In TMS, clinicians take an electromagnetic coil, charge it with electricity, and apply it to specific points on the skull. The result is a targeted magnetic field that can affect brain cells in a specific area.
Participants in the study receive a 30-minute session of this kind, five days per week, for six weeks. Researchers use the electronic coil to stimulate the participants' prefrontal cortex, the part of the brain responsible for emotions and mood regulation.
The study is expected to be completed in spring 2016.
The Heart and Soul Study is an ongoing project led by VA and University of California, San Francisco, researchers. It is helping to determine how psychological factors influence the outcomes of patients with coronary heart disease.
A total of 1,024 patients in the San Francisco area, including 440 Veterans, were enrolled in the study between 2000 and 2002. Researchers have followed them ever since to understand the association between psychological factors and cardiovascular events.
A 2008 paper by study researchers, published in the Journal of the American Medical Association, provided evidence that the link between depression and heart disease may hinge largely on behavioral factors associated with depression, such as lack of exercise and increased rates of smoking.
The most recent study by the Heart and Soul team, published in 2016, further explored whether depression is mainly a cause or a consequence of poor health behaviors.
The team found that among 667 patients with coronary heart disease, depressive symptoms were linked to a range of lifestyle risk factors. These risk factors included smoking, low levels of physical activity, poor sleep quality, and poor medical adherence. The research showed that each of these lifestyle factors significantly worsened over a five-year period in depressed individuals, more so than in individuals who were not depressed. This lends credence to the idea that depression is primarily a cause of poor health behaviors, rather than a consequence. Researchers continue to study this question, with the goal of generating additional insights to help guide prevention and treatment.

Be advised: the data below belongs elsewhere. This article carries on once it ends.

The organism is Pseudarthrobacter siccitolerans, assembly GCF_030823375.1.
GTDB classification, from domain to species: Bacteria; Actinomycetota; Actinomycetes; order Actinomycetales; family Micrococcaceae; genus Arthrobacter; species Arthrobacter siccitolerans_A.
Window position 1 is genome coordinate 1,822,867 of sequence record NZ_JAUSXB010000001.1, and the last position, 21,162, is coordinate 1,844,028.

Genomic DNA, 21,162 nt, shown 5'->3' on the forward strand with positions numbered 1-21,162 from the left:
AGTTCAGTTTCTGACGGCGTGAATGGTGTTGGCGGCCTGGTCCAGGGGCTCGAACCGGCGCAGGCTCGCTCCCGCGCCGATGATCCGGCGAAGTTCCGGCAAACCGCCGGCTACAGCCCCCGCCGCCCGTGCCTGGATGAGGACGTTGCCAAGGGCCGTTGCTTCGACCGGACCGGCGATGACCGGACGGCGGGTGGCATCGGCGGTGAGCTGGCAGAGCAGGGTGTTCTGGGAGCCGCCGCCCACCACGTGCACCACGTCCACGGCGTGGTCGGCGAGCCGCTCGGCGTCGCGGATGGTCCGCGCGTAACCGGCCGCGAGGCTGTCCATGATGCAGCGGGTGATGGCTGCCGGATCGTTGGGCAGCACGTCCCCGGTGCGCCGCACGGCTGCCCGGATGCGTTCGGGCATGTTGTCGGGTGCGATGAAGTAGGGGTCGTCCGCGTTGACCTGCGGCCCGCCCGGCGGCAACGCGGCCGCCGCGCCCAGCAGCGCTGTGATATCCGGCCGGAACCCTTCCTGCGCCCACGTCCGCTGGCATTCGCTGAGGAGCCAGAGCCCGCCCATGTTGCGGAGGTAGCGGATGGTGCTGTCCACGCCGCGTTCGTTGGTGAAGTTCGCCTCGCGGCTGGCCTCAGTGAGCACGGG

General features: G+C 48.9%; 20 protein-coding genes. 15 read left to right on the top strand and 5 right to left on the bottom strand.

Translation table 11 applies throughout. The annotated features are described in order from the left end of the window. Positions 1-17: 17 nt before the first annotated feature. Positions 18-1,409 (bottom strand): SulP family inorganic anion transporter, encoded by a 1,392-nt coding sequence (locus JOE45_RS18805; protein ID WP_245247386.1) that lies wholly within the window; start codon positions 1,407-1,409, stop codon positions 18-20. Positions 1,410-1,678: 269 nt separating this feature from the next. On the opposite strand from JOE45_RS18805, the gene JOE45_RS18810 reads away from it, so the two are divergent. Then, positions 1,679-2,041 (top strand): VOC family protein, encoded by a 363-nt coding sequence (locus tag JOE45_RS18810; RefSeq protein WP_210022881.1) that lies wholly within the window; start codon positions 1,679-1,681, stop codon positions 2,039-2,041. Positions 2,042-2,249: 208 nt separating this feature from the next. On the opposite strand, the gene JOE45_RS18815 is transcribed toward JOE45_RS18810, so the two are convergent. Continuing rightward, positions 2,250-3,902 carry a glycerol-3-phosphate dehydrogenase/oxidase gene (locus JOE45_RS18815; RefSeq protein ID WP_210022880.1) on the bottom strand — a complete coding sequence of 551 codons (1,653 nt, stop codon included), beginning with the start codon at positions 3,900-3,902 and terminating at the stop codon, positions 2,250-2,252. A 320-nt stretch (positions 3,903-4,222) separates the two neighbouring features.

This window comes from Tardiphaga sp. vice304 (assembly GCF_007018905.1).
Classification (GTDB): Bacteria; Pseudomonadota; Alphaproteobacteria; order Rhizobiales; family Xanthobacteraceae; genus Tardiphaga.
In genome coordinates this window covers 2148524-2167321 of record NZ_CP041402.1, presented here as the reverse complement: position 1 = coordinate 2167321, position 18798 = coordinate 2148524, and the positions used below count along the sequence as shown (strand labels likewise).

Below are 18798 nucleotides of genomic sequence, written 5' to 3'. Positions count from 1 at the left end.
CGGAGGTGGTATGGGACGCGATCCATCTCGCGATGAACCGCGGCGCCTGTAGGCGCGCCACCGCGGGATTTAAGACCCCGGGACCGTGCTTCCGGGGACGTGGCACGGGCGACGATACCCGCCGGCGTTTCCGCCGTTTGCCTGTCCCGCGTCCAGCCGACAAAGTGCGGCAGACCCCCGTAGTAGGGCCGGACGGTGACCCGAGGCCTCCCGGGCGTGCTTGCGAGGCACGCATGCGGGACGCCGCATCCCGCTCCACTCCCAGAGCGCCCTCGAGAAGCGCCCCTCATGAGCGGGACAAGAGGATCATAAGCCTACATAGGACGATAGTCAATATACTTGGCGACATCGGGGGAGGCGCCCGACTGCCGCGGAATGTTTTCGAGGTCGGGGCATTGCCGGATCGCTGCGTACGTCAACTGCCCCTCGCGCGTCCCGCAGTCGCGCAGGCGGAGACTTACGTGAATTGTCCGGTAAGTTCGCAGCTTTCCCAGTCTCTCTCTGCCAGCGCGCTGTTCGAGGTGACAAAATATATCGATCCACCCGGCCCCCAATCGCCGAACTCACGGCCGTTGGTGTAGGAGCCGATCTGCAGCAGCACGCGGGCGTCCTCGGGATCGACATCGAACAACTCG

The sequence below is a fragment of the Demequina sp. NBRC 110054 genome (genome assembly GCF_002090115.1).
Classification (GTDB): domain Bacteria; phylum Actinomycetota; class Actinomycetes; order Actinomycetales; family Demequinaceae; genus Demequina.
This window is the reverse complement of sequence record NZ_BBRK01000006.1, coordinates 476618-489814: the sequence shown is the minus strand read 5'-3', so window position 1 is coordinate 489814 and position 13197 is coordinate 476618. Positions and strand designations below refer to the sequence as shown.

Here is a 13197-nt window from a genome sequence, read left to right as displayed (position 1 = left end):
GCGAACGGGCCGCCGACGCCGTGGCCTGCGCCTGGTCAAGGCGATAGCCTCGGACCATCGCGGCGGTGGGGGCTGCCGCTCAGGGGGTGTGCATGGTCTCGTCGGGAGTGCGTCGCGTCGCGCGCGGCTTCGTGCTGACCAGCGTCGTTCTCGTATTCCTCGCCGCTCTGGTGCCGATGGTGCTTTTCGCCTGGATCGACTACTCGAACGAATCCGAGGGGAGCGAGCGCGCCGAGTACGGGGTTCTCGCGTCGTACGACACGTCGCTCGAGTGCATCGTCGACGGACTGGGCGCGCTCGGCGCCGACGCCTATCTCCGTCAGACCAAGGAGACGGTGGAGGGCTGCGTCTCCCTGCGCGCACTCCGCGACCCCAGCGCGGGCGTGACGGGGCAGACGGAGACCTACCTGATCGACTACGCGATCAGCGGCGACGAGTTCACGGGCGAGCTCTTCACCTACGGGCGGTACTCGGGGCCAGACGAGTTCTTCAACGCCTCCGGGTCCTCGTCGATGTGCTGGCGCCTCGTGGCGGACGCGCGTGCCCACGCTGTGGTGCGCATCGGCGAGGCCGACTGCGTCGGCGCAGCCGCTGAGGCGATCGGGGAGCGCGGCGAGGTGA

Mental disorders and heart attack risk—By examining the health histories of more than 350,000 Veterans over a seven-year period, researchers from the St. Louis VA Medical Center reported, in 2010, that those with depression are at about 40 percent higher risk than others for having a heart attack.
General anxiety and panic disorder seem to raise the risk to a similar extent, and posttraumatic stress disorder (PTSD) also raises the risk—but to a lesser degree. Researchers are continuing to study whether treating these mental disorders reduces heart risk.
Vascular depression—In a follow-up study, whose results were published in 2012, researchers found that those who had depression in middle age were at an increased risk of developing vascular depression (depression caused by reduced or blocked blood flow to the brain) in old age, and that their mid-life depression could be a causal risk factor.
Ischemic heart disease—In 2014, researchers at the VA Puget Sound Health Care System reported that Veterans with depression are more likely to complain of increased chest pain related to ischemic heart disease.